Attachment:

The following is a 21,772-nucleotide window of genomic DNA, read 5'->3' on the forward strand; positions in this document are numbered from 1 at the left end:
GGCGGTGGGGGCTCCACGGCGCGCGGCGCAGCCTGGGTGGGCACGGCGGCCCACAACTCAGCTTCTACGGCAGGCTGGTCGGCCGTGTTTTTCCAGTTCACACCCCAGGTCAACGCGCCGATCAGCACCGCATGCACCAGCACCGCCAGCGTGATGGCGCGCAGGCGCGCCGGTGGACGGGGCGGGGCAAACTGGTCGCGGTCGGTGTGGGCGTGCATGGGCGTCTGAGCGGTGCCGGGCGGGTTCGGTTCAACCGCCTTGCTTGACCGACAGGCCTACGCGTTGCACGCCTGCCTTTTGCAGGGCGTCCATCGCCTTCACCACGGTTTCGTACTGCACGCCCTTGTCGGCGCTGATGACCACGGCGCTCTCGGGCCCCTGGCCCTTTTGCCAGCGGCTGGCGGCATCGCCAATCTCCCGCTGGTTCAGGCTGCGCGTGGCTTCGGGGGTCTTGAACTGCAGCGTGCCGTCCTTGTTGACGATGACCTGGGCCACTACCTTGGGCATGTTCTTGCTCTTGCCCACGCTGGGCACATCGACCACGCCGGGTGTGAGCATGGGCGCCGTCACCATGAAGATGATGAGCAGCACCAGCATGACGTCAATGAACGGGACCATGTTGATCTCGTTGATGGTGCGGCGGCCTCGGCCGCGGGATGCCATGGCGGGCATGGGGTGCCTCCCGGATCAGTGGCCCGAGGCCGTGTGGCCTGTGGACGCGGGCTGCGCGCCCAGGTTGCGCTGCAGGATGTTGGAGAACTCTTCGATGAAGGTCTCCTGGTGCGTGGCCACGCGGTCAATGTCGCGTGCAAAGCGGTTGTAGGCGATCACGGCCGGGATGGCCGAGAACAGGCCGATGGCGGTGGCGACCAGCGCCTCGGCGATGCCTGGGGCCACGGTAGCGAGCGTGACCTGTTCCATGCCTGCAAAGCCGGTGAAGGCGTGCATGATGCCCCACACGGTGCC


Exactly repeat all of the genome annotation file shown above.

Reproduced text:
The following is a 21,772-nucleotide window of genomic DNA, read 5'->3' on the forward strand; positions in this document are numbered from 1 at the left end:
GGCGGTGGGGGCTCCACGGCGCGCGGCGCAGCCTGGGTGGGCACGGCGGCCCACAACTCAGCTTCTACGGCAGGCTGGTCGGCCGTGTTTTTCCAGTTCACACCCCAGGTCAACGCGCCGATCAGCACCGCATGCACCAGCACCGCCAGCGTGATGGCGCGCAGGCGCGCCGGTGGACGGGGCGGGGCAAACTGGTCGCGGTCGGTGTGGGCGTGCATGGGCGTCTGAGCGGTGCCGGGCGGGTTCGGTTCAACCGCCTTGCTTGACCGACAGGCCTACGCGTTGCACGCCTGCCTTTTGCAGGGCGTCCATCGCCTTCACCACGGTTTCGTACTGCACGCCCTTGTCGGCGCTGATGACCACGGCGCTCTCGGGCCCCTGGCCCTTTTGCCAGCGGCTGGCGGCATCGCCAATCTCCCGCTGGTTCAGGCTGCGCGTGGCTTCGGGGGTCTTGAACTGCAGCGTGCCGTCCTTGTTGACGATGACCTGGGCCACTACCTTGGGCATGTTCTTGCTCTTGCCCACGCTGGGCACATCGACCACGCCGGGTGTGAGCATGGGCGCCGTCACCATGAAGATGATGAGCAGCACCAGCATGACGTCAATGAACGGGACCATGTTGATCTCGTTGATGGTGCGGCGGCCTCGGCCGCGGGATGCCATGGCGGGCATGGGGTGCCTCCCGGATCAGTGGCCCGAGGCCGTGTGGCCTGTGGACGCGGGCTGCGCGCCCAGGTTGCGCTGCAGGATGTTGGAGAACTCTTCGATGAAGGTCTCCTGGTGCGTGGCCACGCGGTCAATGTCGCGTGCAAAGCGGTTGTAGGCGATCACGGCCGGGATGGCCGAGAACAGGCCGATGGCGGTGGCGACCAGCGCCTCGGCGATGCCTGGGGCCACGGTAGCGAGCGTGACCTGTTCCATGCCTGCAAAGCCGGTGAAGGCGTGCATGATGCCCCACACGGTGCC